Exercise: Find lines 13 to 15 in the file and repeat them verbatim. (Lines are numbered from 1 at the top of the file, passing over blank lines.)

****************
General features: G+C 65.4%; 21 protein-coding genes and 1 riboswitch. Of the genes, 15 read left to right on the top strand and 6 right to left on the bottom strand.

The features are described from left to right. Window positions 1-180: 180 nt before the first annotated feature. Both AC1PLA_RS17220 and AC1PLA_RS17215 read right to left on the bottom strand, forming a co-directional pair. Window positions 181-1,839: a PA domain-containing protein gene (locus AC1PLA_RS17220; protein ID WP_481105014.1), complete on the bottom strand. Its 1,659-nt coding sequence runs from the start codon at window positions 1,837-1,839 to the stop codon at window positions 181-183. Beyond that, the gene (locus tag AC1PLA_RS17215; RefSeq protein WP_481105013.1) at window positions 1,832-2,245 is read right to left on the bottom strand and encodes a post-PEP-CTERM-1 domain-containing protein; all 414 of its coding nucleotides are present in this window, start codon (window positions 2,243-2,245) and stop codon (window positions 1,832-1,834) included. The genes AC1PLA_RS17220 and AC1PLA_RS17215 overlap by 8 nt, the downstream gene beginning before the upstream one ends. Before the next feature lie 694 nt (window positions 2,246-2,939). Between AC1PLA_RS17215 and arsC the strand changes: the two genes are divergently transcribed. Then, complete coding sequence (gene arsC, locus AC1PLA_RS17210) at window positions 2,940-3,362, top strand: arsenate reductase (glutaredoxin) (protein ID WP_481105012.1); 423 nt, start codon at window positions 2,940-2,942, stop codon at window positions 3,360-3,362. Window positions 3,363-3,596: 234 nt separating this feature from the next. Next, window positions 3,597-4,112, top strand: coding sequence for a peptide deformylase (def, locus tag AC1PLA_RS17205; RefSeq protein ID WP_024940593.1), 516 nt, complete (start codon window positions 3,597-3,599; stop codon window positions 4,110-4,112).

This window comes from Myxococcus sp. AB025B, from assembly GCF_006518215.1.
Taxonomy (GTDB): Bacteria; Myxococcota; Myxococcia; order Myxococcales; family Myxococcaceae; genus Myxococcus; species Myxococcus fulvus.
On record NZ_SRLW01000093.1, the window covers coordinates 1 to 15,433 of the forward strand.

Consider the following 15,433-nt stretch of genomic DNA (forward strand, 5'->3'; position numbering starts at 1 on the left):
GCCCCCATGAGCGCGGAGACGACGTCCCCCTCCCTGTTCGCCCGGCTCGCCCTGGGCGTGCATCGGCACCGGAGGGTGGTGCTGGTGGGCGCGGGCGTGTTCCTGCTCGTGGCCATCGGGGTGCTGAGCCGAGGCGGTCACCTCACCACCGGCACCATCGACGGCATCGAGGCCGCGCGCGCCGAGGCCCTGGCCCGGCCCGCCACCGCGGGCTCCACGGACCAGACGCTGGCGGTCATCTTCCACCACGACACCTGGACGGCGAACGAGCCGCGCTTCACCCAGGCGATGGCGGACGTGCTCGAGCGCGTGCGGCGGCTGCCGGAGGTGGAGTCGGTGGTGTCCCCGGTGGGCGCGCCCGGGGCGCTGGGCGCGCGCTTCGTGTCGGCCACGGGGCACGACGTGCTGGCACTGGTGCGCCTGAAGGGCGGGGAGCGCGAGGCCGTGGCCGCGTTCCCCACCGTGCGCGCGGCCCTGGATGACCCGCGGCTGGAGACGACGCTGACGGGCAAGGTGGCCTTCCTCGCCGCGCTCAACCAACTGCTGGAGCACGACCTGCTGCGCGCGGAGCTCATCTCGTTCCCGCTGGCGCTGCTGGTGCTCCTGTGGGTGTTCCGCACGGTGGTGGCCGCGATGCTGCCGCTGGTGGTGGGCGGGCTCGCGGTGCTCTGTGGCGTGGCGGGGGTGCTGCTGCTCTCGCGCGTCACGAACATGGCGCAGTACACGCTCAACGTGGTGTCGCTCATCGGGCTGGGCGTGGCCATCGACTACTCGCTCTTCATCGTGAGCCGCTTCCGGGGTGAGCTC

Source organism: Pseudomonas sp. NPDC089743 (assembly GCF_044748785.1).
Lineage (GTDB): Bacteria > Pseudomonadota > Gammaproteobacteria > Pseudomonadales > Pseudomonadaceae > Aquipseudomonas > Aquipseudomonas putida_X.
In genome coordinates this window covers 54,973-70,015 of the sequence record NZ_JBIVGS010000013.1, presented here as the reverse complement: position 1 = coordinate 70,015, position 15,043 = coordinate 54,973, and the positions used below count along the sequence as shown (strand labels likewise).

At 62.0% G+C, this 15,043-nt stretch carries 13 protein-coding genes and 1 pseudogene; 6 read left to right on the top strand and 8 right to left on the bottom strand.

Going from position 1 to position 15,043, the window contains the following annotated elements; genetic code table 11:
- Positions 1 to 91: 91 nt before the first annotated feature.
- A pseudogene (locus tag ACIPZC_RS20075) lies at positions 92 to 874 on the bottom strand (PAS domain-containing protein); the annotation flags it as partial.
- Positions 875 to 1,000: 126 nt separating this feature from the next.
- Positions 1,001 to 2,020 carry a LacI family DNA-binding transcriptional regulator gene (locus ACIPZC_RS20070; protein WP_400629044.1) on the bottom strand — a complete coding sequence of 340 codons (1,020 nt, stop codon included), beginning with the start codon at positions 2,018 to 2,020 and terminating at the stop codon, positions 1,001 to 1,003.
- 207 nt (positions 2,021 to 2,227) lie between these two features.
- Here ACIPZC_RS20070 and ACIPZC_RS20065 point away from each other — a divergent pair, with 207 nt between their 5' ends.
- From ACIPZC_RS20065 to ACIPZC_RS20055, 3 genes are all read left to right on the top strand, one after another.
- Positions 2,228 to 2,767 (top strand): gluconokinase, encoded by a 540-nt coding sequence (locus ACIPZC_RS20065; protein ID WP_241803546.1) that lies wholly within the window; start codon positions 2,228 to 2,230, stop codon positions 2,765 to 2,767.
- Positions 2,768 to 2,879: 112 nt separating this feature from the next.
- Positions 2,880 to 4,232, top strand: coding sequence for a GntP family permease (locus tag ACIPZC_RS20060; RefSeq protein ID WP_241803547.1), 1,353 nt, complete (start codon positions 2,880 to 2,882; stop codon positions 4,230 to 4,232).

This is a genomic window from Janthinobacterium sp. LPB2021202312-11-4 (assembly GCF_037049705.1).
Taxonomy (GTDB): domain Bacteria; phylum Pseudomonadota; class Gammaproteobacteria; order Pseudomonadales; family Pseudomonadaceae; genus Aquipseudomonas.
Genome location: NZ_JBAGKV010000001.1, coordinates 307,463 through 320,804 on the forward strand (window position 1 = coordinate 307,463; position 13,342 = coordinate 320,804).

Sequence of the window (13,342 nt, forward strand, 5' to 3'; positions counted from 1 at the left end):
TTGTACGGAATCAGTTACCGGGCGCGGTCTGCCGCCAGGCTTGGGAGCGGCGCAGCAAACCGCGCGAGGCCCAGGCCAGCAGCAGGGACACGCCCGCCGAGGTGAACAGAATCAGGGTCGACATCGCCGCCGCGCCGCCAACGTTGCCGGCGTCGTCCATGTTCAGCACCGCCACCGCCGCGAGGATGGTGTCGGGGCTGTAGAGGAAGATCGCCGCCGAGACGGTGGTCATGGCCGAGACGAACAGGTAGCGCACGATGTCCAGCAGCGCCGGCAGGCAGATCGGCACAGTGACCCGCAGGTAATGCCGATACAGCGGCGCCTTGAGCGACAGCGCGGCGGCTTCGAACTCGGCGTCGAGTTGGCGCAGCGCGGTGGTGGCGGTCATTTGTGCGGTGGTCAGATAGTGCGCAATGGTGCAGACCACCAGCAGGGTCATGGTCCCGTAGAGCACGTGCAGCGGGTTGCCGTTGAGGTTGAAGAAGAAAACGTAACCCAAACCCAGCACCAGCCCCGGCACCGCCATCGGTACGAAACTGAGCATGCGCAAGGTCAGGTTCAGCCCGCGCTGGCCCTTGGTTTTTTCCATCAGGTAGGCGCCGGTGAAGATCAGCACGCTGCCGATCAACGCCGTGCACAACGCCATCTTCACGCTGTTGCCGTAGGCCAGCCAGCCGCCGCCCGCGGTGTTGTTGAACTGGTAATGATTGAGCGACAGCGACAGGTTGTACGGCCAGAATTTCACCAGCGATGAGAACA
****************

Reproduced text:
- Positions 1 to 91: 91 nt before the first annotated feature.
- A pseudogene (locus tag ACIPZC_RS20075) lies at positions 92 to 874 on the bottom strand (PAS domain-containing protein); the annotation flags it as partial.
- Positions 875 to 1,000: 126 nt separating this feature from the next.